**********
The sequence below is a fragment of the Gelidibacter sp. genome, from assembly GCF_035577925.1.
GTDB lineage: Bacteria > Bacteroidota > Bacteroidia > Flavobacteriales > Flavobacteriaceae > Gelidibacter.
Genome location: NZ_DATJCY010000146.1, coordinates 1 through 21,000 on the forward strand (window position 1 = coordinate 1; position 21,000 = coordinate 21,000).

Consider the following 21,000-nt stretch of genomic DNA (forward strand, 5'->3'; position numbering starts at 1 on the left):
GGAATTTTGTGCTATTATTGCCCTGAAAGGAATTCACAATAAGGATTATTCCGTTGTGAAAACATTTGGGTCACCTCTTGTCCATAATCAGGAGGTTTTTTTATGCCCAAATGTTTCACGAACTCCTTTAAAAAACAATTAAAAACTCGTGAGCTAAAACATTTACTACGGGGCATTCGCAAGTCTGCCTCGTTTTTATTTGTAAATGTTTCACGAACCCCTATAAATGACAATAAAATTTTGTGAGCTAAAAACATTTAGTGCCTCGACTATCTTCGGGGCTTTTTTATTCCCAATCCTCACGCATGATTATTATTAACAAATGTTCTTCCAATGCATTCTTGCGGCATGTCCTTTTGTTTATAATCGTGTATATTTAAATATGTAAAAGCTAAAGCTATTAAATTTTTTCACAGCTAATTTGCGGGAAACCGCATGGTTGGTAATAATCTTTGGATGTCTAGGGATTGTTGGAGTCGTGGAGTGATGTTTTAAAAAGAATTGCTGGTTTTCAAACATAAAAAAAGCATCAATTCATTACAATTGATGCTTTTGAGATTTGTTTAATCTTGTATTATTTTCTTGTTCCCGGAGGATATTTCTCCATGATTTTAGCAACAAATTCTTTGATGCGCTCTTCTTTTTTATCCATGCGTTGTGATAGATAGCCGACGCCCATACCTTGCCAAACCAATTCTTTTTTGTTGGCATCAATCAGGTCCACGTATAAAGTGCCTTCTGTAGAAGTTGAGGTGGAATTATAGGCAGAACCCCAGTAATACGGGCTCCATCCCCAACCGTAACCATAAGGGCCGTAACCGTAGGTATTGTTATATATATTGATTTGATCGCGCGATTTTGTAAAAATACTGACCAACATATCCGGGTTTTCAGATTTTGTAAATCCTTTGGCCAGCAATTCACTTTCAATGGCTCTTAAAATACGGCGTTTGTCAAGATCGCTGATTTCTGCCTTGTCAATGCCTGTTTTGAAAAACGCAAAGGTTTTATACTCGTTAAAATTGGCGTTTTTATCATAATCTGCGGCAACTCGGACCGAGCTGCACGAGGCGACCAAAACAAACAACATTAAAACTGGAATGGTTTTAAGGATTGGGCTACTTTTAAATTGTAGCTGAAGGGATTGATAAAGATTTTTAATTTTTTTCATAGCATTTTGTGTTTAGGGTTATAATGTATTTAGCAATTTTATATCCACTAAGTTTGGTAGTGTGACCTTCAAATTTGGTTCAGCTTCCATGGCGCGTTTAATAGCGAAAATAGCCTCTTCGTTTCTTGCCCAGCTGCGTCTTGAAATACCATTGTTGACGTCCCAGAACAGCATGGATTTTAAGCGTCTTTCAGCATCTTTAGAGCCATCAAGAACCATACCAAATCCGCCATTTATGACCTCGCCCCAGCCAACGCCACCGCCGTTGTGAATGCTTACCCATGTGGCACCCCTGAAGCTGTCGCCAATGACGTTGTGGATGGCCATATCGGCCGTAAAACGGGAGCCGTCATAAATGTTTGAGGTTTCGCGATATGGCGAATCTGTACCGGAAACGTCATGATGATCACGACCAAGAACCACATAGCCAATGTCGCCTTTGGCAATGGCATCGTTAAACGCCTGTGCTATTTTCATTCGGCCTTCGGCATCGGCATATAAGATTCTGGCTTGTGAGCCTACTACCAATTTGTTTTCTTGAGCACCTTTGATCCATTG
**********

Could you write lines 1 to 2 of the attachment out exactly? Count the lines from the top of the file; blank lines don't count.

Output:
The sequence below is a fragment of the Gelidibacter sp. genome, from assembly GCF_035577925.1.
GTDB lineage: Bacteria > Bacteroidota > Bacteroidia > Flavobacteriales > Flavobacteriaceae > Gelidibacter.